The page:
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Please see Related Projects on this page for current project information. We are keeping this page as a record of SFMTA outreach.

Next steps for the Geary Boulevard Improvement Project

Image of 38R Geary Rapid bus driving down Geary at 14th Avenue

The SFMTA conducted two rounds of outreach in 2021 and 2022, hearing from hundreds of community members about their priorities for Geary Boulevard between Stanyan Street and 34th Avenue. In response to this input, we have made several design changes to the project. Review the final project proposals.

Next, the Geary Boulevard Improvement Project is planned to go before the SFMTA Board of Directors to be considered for approval. You may attend and provide public comment at the upcoming meeting, tentatively planned in May. More information will be shared about how to provide comments when the date has been confirmed. Learn more about the approvals process.

Some stakeholders have expressed concerns with the proposed conversion of angled parking to parallel parking to make room for a transit lane on blocks of Geary that do not yet have one. After further analysis, SFMTA staff continue to recommend converting angled parking to parallel due to the importance of improving transit performance in the corridor and to attract riders and support San Francisco’s pandemic recovery. Geary riders stand to save ~57,000 hours per year as a result of the project. However, given the level of interest in this topic, we will present two options to the SFMTA Board: 

  1. Approve the project as recommended by SFMTA staff.
  2. Approve the project, but direct staff to delay some transit lane installation until the start of SFPUC water and sewer construction. Learn more.

Have questions? Contact us at ImproveGeary@SFMTA.com or 415.646.2300.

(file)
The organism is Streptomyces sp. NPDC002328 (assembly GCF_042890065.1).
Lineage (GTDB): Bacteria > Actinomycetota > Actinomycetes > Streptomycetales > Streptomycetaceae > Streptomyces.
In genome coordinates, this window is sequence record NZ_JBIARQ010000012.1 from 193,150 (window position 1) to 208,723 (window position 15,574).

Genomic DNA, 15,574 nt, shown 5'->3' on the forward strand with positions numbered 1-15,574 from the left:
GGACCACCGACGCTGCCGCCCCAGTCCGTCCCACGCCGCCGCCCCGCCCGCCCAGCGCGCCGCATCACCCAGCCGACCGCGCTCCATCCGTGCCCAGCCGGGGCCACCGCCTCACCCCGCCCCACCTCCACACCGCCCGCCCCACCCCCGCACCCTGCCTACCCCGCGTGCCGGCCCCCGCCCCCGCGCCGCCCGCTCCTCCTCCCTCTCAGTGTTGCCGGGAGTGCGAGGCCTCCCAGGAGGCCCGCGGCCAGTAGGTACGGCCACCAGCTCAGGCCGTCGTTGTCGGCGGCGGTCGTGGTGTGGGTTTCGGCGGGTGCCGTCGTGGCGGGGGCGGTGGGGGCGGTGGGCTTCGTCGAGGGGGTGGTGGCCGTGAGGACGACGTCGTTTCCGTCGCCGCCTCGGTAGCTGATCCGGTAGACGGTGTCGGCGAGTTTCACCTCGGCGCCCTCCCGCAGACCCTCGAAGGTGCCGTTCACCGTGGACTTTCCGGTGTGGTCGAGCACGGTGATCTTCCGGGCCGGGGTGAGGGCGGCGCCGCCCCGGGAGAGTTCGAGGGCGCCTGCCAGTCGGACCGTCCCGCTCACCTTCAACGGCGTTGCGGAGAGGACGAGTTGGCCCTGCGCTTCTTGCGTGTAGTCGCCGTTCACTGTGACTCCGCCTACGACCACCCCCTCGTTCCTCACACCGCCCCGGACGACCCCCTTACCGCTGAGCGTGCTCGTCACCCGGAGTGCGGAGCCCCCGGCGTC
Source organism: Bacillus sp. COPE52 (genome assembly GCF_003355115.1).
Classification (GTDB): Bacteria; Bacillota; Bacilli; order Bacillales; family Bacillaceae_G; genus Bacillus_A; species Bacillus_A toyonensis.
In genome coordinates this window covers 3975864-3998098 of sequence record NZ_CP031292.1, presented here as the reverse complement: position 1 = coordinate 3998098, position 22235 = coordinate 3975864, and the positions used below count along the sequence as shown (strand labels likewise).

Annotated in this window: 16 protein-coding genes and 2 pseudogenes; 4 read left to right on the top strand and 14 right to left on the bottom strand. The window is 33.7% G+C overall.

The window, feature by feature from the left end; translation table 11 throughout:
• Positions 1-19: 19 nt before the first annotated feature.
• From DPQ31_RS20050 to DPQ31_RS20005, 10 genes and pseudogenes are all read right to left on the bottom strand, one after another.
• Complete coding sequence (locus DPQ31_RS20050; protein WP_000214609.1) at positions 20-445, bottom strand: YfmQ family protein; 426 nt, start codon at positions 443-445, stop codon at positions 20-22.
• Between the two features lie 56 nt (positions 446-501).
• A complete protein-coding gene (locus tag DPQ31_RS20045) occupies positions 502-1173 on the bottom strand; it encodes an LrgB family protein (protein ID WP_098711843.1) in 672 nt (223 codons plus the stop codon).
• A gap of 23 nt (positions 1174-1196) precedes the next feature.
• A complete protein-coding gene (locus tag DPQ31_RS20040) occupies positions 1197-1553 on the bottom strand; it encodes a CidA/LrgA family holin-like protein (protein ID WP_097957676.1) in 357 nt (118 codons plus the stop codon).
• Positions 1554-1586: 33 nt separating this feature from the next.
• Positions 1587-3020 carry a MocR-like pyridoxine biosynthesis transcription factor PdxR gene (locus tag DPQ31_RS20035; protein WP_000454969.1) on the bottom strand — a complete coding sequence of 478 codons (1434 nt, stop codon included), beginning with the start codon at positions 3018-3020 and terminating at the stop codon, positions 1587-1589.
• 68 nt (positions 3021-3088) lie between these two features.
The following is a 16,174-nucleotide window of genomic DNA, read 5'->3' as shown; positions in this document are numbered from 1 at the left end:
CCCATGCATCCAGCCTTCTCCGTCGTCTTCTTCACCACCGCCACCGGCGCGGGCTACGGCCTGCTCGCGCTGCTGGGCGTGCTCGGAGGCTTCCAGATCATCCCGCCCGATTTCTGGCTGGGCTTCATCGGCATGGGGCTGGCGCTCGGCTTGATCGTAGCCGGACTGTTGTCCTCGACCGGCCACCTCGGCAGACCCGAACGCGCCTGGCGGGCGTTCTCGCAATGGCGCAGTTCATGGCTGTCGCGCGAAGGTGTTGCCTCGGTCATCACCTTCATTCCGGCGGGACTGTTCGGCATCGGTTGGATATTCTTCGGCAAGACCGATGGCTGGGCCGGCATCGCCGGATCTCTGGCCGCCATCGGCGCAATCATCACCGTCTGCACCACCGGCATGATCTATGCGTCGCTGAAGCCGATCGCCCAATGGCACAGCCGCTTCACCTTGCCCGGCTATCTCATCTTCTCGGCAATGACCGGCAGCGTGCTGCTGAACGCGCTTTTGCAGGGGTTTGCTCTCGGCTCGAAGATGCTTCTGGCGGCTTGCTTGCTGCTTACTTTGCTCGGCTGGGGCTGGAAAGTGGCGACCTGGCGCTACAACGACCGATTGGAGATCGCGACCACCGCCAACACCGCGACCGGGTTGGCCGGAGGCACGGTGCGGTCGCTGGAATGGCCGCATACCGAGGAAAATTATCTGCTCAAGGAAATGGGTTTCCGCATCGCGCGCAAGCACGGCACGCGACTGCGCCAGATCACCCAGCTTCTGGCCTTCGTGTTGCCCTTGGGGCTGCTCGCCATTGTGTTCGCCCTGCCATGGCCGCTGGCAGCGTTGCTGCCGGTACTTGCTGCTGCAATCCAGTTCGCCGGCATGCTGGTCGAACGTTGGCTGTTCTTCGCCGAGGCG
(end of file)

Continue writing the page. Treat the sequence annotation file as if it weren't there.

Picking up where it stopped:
Why are more improvements needed on Geary?

 

Street space vs. street use: Over one third of people travel on Geary by bus, yet only 3% of the street is currently dedicated to transit between 15th and 25th avenues. If implemented, the project would better align the street space with how it’s used. 

Graphic showing roundtrip travel time savings for Geary riders during rush hour. Daily roundtrip travel time savings for a 38 Geary rider = 5.5 minutes. Yearly travel time savings for a daily 38 Geary rider = 22.7 hours. Total yearly savings for all 38 and 38R Geary riders = 56,953 hours.

Sources: People in private vehicles = Pre-COVID traffic daily inbound volumes at Geary and 25th Avenue from Geary BRT EIR/EIS. People on Buses = SFMTA weekday load on 38 and 38R at Geary/25th Avenue in January/February 2020. Street space is estimated proportion of curb-to-curb space dedicated to transit (transit stops and transit lanes) vs. dedicated to general traffic (travel lanes, parking, loading).

 

Estimated travel time savings: If the project is implemented as proposed, the bus travel time savings can really add up for riders. 

Graphic showing roundtrip travel time savings for Geary riders during rush hour. Daily roundtrip travel time savings for a 38 Geary rider = 5.5 minutes. Yearly travel time savings for a daily 38 Geary rider = 22.7 hours. Total yearly savings for all 38 and 38R Geary riders = 57,000 hours.
All time savings are calculated for riders traveling roundtrip between 33rd Avenue and Stanyan Street during rush hour. For a 38R Rapid rider traveling during rush hour, the savings would be: 4.3 minutes per day and 17.8 hours per year.

 

Safety: On average, one person walking within the project area is injured in a traffic collision each month. And WalkSF recently reported that, out of the ten most dangerous intersections in District 1, four of them are on Geary Boulevard. Some tools we have to improve safety include bulb-outs, enhanced median refuges, daylighting, larger traffic signals, and retiming signals to give people walking a head start to cross before vehicles. And because 40% of traffic deaths in San Francisco are caused by drivers making left turns, one of the project’s key safety proposals is to restrict 11 unprotected left turns. Infographic showing the environmental benefits of the Geary Boulevard Improvement Project. 7,100 car trips are estimated to convert to transit if the project is implemented, which would result in an annual reduction of 5,600 metric tons of CO2. That would be the equivalent of 10 square miles of forest planted, or 700 homes switching to sustainable energy.

 

Environmental benefits: Private vehicles are among the largest contributors to greenhouse gases. When more people chose to take transit instead of driving because buses are quick and reliable, the benefits to the environment can be enormous. 

Learn more about project benefits.